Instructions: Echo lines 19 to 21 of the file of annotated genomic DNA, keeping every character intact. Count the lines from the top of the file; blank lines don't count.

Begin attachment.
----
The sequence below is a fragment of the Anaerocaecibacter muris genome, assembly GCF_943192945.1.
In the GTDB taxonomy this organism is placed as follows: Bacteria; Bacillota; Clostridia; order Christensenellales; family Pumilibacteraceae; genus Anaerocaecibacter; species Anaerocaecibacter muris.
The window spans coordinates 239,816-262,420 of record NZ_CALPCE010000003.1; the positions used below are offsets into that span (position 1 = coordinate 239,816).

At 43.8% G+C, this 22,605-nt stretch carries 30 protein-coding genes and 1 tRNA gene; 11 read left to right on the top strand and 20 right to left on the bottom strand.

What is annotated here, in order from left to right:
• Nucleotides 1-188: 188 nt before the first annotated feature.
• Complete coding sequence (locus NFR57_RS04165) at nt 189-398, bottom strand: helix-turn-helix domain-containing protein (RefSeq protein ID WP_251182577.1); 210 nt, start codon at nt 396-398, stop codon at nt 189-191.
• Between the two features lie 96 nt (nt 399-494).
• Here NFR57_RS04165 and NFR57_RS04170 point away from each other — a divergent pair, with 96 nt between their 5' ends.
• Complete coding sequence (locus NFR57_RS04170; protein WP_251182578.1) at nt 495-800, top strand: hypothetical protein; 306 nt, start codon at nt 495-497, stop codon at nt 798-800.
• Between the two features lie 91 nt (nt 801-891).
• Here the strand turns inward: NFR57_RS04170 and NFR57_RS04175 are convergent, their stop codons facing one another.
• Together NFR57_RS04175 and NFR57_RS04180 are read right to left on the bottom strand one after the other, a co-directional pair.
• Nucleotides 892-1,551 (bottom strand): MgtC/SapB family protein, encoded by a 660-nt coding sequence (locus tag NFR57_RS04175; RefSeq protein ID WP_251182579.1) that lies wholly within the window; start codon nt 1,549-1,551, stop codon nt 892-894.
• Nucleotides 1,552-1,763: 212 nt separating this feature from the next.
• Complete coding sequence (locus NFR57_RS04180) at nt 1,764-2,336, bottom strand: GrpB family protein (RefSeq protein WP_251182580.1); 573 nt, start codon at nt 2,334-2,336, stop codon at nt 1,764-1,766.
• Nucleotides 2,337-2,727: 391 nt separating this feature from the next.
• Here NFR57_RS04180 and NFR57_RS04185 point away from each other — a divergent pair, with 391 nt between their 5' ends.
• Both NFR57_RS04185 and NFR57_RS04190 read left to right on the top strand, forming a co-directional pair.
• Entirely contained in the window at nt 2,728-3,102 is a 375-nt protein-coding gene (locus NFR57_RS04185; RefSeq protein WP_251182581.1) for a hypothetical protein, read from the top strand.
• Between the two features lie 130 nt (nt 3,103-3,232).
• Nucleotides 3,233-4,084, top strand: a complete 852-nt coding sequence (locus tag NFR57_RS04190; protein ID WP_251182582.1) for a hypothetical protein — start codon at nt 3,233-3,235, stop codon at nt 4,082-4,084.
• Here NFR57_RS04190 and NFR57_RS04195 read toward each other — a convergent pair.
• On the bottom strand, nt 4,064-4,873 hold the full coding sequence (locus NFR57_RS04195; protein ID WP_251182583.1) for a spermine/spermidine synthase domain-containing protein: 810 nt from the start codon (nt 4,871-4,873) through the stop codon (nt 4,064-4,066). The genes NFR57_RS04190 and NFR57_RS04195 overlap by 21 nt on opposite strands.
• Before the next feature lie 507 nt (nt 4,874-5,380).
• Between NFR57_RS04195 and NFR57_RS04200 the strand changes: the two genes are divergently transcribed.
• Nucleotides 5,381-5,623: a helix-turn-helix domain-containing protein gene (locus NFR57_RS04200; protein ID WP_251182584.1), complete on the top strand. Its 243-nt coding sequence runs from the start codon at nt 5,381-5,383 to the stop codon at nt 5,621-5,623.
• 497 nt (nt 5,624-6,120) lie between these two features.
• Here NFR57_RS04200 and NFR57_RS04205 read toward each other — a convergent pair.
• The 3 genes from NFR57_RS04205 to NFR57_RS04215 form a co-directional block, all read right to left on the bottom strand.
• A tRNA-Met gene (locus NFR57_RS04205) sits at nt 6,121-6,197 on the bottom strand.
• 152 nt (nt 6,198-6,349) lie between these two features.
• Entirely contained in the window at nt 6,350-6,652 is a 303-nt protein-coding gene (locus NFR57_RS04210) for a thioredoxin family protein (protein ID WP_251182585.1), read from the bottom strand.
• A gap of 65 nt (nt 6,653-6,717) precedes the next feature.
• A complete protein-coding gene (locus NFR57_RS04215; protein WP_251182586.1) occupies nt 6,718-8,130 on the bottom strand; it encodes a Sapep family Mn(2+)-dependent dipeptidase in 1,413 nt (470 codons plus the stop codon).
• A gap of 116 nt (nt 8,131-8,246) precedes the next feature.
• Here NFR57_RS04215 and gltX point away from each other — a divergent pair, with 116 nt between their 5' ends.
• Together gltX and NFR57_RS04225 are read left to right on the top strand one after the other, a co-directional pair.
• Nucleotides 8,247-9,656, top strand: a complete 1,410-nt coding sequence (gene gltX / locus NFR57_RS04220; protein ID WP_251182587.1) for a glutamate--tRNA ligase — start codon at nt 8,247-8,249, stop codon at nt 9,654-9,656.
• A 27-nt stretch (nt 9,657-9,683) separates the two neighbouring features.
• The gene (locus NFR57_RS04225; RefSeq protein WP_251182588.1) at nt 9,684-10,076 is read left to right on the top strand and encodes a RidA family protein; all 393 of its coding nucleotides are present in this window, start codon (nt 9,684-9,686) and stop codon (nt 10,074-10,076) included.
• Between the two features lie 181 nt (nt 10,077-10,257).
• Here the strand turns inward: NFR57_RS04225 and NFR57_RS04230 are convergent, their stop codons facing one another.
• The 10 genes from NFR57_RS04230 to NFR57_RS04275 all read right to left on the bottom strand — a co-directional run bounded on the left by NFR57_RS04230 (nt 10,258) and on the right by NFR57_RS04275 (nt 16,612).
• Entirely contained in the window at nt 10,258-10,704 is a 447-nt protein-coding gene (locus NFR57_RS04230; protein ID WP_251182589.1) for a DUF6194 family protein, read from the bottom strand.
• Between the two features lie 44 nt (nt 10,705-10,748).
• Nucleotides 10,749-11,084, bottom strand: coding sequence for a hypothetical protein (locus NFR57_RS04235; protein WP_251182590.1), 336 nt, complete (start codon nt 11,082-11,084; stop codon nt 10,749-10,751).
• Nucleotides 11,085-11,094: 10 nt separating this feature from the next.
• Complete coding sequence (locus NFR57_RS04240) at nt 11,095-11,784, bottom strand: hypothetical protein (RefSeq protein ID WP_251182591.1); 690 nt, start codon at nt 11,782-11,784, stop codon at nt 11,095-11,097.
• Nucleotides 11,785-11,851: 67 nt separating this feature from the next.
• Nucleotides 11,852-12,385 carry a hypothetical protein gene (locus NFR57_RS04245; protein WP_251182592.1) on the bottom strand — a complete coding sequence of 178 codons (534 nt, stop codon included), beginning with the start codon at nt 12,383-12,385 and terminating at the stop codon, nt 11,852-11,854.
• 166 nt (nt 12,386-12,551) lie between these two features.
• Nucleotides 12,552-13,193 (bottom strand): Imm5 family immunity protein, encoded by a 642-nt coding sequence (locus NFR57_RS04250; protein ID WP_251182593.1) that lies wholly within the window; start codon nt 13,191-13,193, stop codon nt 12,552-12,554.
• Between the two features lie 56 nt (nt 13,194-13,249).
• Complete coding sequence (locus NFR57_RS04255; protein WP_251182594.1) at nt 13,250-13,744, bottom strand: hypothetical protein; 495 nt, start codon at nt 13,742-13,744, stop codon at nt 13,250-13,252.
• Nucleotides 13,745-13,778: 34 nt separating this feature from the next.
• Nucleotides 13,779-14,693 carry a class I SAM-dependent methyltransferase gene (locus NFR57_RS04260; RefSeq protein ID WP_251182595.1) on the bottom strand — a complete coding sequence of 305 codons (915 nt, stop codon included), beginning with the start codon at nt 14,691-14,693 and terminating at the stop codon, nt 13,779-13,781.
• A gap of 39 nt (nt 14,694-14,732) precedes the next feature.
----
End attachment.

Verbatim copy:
• Both NFR57_RS04185 and NFR57_RS04190 read left to right on the top strand, forming a co-directional pair.
• Entirely contained in the window at nt 2,728-3,102 is a 375-nt protein-coding gene (locus NFR57_RS04185; RefSeq protein WP_251182581.1) for a hypothetical protein, read from the top strand.
• Between the two features lie 130 nt (nt 3,103-3,232).